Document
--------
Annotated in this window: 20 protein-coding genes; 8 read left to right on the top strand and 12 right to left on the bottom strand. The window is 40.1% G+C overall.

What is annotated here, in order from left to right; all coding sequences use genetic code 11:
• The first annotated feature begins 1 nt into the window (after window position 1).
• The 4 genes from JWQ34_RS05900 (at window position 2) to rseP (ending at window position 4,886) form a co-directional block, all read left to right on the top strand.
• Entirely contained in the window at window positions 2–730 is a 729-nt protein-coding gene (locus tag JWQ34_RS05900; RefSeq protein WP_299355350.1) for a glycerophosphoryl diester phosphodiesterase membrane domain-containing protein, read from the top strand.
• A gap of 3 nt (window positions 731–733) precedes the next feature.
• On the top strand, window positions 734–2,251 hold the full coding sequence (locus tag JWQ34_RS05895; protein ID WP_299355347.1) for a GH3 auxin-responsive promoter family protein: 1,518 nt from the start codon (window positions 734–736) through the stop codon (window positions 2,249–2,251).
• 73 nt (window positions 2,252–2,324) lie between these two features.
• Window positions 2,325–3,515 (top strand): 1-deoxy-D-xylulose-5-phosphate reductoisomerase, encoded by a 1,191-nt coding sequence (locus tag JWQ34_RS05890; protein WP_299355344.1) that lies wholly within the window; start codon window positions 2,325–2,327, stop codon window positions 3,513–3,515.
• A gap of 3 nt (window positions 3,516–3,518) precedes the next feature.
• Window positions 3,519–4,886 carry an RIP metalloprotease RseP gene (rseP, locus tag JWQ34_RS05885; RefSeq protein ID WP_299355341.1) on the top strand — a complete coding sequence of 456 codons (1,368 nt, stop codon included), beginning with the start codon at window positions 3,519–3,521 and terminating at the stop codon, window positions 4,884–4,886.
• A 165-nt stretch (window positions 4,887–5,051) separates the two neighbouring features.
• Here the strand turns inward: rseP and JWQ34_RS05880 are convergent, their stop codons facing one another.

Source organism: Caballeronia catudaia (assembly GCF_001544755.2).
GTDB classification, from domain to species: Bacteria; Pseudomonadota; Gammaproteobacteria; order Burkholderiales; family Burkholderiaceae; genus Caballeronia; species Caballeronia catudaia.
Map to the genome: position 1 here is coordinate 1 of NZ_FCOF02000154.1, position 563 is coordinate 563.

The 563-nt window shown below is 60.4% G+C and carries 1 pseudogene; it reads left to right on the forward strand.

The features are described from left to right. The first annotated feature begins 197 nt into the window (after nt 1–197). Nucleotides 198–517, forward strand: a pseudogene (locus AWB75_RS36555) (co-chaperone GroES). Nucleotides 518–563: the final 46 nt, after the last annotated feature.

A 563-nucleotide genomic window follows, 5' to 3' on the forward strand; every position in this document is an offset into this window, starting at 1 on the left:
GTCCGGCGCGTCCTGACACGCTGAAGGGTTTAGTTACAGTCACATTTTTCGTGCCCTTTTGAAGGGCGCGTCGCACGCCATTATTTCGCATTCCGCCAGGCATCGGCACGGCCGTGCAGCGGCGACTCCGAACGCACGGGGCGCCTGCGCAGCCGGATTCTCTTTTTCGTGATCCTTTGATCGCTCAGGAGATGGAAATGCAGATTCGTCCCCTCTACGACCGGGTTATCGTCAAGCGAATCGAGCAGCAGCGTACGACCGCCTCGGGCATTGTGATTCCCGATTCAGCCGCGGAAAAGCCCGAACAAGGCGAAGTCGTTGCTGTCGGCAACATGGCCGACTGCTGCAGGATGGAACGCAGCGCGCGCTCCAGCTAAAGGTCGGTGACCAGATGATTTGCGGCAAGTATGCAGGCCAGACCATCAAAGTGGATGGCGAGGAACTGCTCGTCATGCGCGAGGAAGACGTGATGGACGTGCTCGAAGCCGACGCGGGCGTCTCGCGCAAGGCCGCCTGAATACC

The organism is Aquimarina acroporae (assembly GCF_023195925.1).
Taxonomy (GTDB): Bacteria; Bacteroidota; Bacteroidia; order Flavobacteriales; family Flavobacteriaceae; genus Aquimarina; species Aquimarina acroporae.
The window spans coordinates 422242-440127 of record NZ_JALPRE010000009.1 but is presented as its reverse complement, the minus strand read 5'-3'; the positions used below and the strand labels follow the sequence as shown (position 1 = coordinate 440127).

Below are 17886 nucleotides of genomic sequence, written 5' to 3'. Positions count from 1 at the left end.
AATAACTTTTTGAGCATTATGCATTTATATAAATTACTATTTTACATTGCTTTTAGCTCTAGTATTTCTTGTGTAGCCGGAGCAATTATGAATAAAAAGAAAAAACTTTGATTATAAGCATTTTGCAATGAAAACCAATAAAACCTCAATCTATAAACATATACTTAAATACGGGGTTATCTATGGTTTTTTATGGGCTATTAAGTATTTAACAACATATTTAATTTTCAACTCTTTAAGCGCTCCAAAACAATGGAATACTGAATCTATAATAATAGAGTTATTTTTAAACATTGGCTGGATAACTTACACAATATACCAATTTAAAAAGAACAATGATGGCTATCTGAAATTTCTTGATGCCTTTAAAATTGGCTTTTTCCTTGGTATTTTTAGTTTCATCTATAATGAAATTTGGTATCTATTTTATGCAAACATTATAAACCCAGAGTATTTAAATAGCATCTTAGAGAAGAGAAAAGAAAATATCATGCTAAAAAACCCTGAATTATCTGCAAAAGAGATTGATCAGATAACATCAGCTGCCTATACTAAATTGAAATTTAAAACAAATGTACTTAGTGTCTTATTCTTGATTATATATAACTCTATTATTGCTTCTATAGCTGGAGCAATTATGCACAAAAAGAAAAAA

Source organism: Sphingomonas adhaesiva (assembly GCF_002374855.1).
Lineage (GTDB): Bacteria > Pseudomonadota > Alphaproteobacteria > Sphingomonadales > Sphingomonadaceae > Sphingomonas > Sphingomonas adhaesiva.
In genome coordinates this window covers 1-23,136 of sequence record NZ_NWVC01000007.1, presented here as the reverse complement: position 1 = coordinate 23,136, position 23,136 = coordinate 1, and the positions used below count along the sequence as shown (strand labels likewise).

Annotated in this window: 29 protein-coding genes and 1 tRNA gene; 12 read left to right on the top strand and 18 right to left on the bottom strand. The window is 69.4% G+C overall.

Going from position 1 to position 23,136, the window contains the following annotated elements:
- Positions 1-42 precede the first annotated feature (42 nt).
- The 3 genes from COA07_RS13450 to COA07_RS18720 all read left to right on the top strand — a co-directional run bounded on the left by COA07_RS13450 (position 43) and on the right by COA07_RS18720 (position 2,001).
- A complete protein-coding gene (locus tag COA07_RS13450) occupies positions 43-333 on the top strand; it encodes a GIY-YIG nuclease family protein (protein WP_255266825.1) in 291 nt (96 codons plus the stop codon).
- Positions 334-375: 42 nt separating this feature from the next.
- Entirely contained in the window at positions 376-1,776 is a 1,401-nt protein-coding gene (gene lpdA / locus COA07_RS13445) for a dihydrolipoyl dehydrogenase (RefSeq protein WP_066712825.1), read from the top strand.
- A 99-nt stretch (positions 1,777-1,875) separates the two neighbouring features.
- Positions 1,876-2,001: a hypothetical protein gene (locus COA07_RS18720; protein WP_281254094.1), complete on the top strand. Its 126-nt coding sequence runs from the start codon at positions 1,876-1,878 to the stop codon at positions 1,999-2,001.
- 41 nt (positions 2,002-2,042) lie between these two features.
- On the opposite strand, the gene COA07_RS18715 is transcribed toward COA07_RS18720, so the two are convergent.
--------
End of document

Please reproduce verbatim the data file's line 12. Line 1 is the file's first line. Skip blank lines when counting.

• A 165-nt stretch (window positions 4,887–5,051) separates the two neighbouring features.